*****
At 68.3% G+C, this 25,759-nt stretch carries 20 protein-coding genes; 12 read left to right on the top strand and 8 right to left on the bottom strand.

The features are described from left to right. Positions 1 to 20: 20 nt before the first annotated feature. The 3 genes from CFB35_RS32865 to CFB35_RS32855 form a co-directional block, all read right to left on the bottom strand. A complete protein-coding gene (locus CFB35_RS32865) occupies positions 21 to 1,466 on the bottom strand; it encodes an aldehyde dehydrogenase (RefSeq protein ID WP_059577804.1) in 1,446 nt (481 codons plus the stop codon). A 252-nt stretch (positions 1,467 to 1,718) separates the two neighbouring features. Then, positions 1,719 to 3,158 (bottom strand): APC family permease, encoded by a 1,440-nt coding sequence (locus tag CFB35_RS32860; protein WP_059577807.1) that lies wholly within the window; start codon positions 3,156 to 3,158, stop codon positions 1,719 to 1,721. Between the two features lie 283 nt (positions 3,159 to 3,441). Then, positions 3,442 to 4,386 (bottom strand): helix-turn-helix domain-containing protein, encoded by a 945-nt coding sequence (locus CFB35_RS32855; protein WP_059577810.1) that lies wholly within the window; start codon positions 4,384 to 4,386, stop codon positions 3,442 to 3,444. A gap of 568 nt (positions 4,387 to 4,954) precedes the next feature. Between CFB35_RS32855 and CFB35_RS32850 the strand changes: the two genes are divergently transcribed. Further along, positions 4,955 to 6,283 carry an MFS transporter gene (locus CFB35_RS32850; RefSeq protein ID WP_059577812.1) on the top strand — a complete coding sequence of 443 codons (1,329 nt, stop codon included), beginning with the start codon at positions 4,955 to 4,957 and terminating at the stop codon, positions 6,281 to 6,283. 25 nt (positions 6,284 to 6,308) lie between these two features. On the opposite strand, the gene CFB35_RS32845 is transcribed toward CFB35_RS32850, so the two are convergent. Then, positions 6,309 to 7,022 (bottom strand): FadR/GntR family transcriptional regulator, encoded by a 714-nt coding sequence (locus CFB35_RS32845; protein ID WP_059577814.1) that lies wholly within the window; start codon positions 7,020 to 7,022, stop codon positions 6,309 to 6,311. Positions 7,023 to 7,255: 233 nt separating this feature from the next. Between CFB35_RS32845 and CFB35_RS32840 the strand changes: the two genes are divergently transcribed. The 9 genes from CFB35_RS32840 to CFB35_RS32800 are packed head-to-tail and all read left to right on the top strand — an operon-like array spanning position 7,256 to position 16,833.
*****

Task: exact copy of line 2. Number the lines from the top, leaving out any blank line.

The features are described from left to right. Positions 1 to 20: 20 nt before the first annotated feature. The 3 genes from CFB35_RS32865 to CFB35_RS32855 form a co-directional block, all read right to left on the bottom strand. A complete protein-coding gene (locus CFB35_RS32865) occupies positions 21 to 1,466 on the bottom strand; it encodes an aldehyde dehydrogenase (RefSeq protein ID WP_059577804.1) in 1,446 nt (481 codons plus the stop codon). A 252-nt stretch (positions 1,467 to 1,718) separates the two neighbouring features. Then, positions 1,719 to 3,158 (bottom strand): APC family permease, encoded by a 1,440-nt coding sequence (locus tag CFB35_RS32860; protein WP_059577807.1) that lies wholly within the window; start codon positions 3,156 to 3,158, stop codon positions 1,719 to 1,721. Between the two features lie 283 nt (positions 3,159 to 3,441). Then, positions 3,442 to 4,386 (bottom strand): helix-turn-helix domain-containing protein, encoded by a 945-nt coding sequence (locus CFB35_RS32855; protein WP_059577810.1) that lies wholly within the window; start codon positions 4,384 to 4,386, stop codon positions 3,442 to 3,444. A gap of 568 nt (positions 4,387 to 4,954) precedes the next feature. Between CFB35_RS32855 and CFB35_RS32850 the strand changes: the two genes are divergently transcribed. Further along, positions 4,955 to 6,283 carry an MFS transporter gene (locus CFB35_RS32850; RefSeq protein ID WP_059577812.1) on the top strand — a complete coding sequence of 443 codons (1,329 nt, stop codon included), beginning with the start codon at positions 4,955 to 4,957 and terminating at the stop codon, positions 6,281 to 6,283. 25 nt (positions 6,284 to 6,308) lie between these two features. On the opposite strand, the gene CFB35_RS32845 is transcribed toward CFB35_RS32850, so the two are convergent. Then, positions 6,309 to 7,022 (bottom strand): FadR/GntR family transcriptional regulator, encoded by a 714-nt coding sequence (locus CFB35_RS32845; protein ID WP_059577814.1) that lies wholly within the window; start codon positions 7,020 to 7,022, stop codon positions 6,309 to 6,311. Positions 7,023 to 7,255: 233 nt separating this feature from the next. Between CFB35_RS32845 and CFB35_RS32840 the strand changes: the two genes are divergently transcribed. The 9 genes from CFB35_RS32840 to CFB35_RS32800 are packed head-to-tail and all read left to right on the top strand — an operon-like array spanning position 7,256 to position 16,833.